Aug 212007
 

It was announced today that Barnes & Noble, one of the largest bookstore chains in the world, has decided not to carry O.J. Simpson’s latest book “If I Did It,” in which he discusses the hypothetical way in which he would have murdered his not-hypothetically murdered ex-wife. “Our buyers don’t feel there will be enough of a demand to carry it in our stores,” Barnes & Noble spokeswoman Mary Ellen Keating told The Associated Press on Tuesday.

Meanwhile, Barnes & Noble’s biggest competitor, Borders has declared that they will carry the book, but spokeswoman Ann Binkley said Borders “will not promote or market the book in any way.

The book’s publisher, somewhat surprisingly, has the perfect outlook on the issue:

“It is Barnes & Noble’s decision, not my decision, and the marketplace will determine whether they are right or not,” Eric Kampmann, the owner and president of Beaufort Books, the new publisher of “If I Did It,” told the AP.

This is a perfect example of the market at work. Many people are “disgusted” and/or “outraged” that such a book is being published at all, but many others can’t wait to read this book.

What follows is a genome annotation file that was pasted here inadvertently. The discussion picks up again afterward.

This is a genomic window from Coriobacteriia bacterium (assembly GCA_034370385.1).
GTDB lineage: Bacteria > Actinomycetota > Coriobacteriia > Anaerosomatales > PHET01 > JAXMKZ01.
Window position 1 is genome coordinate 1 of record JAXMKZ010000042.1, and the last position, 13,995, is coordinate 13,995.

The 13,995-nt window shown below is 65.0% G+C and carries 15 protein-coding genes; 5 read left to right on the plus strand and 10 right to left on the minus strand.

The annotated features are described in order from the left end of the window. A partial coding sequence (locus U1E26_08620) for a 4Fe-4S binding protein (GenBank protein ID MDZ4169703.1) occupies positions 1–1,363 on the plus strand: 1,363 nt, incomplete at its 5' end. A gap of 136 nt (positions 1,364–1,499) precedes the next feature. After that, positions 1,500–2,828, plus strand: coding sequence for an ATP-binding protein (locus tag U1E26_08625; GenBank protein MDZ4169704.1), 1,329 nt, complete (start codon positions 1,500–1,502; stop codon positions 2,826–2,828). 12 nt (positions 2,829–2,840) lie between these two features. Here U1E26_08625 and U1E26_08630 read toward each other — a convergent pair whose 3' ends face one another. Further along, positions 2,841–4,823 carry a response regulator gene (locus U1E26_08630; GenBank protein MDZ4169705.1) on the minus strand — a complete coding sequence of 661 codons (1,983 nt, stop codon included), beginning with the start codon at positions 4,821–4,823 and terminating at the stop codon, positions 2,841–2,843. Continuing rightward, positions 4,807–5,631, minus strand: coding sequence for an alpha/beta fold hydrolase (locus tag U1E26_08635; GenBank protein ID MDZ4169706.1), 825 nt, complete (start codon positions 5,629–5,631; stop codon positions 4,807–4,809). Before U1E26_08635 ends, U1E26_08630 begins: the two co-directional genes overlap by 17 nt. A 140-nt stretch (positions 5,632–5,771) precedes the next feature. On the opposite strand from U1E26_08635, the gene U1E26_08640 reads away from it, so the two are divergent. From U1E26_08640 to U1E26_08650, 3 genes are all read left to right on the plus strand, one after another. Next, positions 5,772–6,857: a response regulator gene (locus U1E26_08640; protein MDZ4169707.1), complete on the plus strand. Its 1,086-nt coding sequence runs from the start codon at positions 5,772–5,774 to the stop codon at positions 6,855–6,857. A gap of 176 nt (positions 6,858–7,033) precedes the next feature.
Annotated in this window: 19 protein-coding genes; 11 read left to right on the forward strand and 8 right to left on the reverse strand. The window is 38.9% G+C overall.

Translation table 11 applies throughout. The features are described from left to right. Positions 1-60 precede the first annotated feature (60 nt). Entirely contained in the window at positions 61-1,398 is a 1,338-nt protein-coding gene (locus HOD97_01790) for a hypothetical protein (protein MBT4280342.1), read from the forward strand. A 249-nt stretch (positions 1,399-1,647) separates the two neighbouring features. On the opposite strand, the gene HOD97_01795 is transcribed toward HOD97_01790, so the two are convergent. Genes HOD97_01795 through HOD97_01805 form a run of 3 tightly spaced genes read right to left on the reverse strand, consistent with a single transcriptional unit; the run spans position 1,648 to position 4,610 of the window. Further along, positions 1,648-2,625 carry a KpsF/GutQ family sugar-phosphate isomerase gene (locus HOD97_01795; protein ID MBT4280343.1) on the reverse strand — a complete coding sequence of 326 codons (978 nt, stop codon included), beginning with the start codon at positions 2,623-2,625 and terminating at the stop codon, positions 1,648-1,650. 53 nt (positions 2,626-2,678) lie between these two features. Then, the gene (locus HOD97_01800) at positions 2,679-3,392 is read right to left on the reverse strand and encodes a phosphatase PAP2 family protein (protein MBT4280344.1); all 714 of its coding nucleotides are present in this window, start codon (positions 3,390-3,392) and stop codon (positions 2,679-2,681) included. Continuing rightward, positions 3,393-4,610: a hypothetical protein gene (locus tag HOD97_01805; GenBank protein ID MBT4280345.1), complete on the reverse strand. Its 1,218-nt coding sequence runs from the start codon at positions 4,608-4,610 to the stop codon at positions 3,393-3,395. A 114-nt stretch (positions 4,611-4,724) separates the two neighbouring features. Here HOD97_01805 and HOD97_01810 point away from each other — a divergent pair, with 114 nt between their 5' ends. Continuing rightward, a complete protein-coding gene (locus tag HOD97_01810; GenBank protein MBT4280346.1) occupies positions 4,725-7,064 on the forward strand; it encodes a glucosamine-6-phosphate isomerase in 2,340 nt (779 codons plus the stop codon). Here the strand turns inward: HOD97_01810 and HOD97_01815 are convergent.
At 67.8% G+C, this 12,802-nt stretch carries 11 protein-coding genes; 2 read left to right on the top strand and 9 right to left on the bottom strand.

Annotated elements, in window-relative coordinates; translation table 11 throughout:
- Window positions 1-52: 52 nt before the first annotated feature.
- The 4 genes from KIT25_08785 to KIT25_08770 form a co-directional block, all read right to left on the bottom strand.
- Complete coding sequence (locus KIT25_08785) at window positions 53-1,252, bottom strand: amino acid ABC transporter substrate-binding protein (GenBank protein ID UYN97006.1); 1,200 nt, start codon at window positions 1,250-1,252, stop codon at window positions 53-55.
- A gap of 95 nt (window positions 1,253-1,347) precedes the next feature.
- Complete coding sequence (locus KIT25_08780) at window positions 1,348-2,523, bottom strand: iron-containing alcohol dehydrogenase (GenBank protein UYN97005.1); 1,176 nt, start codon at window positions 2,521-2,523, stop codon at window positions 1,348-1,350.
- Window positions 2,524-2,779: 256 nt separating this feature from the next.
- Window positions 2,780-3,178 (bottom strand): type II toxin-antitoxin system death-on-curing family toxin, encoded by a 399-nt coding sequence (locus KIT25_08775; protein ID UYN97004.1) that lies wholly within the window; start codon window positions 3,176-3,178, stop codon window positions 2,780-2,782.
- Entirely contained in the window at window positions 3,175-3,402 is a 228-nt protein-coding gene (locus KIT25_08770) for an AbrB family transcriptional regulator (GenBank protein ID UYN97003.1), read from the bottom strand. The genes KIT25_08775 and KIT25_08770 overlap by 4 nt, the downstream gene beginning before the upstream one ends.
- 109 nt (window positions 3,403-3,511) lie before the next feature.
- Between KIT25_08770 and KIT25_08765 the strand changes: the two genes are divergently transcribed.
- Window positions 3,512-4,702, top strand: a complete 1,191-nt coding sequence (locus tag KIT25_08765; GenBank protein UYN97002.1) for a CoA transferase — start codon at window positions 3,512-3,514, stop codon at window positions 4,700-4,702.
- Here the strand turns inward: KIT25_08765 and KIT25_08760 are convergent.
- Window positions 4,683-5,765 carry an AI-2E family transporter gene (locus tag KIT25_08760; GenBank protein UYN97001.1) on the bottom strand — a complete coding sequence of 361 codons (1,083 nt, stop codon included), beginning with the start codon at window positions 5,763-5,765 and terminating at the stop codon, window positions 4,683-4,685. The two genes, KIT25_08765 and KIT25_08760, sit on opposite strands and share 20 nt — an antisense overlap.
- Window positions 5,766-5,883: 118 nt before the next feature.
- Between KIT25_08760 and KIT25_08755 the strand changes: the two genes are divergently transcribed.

Our other example is neither as controversial nor as evident…

Nancy Prager, an intellectual property and corporate attorney, wrote an excellent editorial at c|net News warning musicians (and other content creators) about the license agreements they make with sites like youtube and MySpace. In short, in return for them hosting your content, they receive the rights to do pretty much whatever they want with your content. So if you create the next South Park and distribute it through youtube then Google can develop it into a television show or motion picture without further compensation to you.

Another perfect example of the market at work. These companies are providing an incredible (not to mention expensive) service to their users at no charge. In return, they get to set the rules of participation. Anarchy is premised entirely on personal responsibility and contract law. When you click through a website’s Terms & Agreements without reading you’re still agreeing to it. No one’s responsible for you being ripped off except for you.

It’s the false sense of security that government provides which allows the wise to so easily take advantage of the unwise. Remove the so-called protections of government and people might actually start acting like they’re responsible for their own lives.

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